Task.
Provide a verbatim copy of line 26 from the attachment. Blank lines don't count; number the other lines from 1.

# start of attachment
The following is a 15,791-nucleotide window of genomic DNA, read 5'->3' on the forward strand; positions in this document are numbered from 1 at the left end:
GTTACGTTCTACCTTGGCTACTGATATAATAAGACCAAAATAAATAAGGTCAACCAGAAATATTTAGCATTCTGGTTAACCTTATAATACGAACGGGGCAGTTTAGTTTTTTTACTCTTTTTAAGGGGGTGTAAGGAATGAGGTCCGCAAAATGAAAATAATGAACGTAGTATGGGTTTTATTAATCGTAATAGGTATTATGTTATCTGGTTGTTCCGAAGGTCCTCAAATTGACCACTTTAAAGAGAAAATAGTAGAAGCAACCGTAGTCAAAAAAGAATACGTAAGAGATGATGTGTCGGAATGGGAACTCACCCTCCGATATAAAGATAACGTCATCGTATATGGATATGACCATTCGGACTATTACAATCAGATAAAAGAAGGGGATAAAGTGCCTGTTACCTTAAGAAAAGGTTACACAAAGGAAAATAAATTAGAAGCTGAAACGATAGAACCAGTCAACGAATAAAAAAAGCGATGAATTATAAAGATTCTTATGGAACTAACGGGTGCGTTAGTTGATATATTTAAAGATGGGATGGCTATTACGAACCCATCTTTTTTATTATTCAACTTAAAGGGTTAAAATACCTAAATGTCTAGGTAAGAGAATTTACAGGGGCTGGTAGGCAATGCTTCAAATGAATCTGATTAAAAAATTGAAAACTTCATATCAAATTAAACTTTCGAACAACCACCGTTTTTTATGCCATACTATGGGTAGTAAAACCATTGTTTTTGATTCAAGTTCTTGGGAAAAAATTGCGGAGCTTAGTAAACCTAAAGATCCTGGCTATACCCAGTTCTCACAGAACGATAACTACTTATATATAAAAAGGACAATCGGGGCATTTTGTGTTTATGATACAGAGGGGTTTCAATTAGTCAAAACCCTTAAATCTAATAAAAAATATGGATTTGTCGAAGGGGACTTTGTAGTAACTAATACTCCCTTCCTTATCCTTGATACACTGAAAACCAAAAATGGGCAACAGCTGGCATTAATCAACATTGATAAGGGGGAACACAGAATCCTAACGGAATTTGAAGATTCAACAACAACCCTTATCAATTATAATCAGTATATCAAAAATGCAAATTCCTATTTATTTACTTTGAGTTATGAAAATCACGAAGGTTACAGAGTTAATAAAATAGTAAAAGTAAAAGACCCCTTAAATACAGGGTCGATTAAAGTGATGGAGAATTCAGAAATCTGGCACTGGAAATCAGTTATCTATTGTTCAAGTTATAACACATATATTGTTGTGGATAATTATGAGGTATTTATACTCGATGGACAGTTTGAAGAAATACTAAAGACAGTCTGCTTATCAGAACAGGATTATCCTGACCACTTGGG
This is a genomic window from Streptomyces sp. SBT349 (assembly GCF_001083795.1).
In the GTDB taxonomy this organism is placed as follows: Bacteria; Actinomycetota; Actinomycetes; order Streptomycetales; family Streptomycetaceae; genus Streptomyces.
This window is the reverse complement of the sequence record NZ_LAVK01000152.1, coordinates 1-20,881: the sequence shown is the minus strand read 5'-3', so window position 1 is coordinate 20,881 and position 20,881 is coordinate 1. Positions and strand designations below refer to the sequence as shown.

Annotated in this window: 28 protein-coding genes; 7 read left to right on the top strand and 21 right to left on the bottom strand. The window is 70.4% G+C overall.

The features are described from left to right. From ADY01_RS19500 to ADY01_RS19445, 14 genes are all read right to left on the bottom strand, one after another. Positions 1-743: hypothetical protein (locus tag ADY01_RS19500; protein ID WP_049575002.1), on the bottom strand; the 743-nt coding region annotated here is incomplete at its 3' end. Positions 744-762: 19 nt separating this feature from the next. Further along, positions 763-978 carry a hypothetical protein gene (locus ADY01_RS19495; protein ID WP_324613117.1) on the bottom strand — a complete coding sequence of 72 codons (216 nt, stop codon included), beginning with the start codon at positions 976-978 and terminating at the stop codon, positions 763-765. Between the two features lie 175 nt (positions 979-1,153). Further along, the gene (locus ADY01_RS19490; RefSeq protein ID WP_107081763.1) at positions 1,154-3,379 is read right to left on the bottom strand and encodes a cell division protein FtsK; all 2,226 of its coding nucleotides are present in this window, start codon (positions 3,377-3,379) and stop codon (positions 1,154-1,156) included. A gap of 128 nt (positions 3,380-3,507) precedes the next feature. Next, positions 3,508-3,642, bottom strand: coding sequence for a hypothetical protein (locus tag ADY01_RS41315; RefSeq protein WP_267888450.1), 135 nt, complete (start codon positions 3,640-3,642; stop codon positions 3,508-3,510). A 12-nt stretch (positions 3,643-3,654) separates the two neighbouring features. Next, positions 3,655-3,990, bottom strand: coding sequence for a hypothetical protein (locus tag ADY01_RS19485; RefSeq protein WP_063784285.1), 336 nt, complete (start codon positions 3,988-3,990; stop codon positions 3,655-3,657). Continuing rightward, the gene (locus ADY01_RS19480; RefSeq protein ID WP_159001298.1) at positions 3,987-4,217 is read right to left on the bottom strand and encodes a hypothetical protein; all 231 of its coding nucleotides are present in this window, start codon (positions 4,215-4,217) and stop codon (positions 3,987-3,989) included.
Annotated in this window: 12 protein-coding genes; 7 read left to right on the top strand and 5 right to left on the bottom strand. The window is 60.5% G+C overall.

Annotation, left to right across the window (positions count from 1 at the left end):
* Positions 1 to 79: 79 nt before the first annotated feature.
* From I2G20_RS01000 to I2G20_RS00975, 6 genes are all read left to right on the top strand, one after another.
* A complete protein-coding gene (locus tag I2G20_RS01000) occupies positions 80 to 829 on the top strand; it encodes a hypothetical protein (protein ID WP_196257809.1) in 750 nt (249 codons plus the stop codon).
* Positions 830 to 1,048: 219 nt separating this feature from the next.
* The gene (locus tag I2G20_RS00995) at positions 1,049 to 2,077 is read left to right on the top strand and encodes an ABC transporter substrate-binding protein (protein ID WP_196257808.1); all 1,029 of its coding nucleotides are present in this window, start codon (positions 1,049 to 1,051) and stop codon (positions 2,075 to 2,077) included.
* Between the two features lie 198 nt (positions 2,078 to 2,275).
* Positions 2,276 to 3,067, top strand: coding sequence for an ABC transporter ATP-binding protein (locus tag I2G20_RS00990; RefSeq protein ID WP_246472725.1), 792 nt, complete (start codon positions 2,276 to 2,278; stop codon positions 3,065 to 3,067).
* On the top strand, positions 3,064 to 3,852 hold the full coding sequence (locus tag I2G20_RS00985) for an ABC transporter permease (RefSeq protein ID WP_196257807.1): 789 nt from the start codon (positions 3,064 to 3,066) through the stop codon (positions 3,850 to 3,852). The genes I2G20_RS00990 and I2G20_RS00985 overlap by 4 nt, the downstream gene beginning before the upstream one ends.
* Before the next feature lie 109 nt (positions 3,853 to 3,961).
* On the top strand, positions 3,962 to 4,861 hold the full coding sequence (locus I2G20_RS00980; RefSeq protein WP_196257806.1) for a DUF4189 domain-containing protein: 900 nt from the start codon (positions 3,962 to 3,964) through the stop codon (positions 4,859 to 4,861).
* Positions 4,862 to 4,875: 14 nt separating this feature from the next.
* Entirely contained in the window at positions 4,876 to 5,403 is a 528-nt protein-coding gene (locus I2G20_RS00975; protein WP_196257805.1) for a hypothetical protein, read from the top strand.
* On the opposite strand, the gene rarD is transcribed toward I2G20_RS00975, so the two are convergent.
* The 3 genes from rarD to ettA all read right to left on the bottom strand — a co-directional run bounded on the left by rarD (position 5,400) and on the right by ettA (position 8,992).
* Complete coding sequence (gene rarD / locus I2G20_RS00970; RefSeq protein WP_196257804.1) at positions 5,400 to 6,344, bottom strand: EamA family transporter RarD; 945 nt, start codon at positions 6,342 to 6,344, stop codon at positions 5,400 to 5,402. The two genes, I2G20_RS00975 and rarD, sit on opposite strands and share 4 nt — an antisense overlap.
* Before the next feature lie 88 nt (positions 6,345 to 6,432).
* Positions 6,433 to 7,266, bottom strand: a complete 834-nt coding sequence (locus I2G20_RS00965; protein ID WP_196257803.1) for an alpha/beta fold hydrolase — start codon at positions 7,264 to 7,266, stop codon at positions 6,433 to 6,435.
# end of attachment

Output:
* Positions 6,433 to 7,266, bottom strand: a complete 834-nt coding sequence (locus I2G20_RS00965; protein ID WP_196257803.1) for an alpha/beta fold hydrolase — start codon at positions 7,264 to 7,266, stop codon at positions 6,433 to 6,435.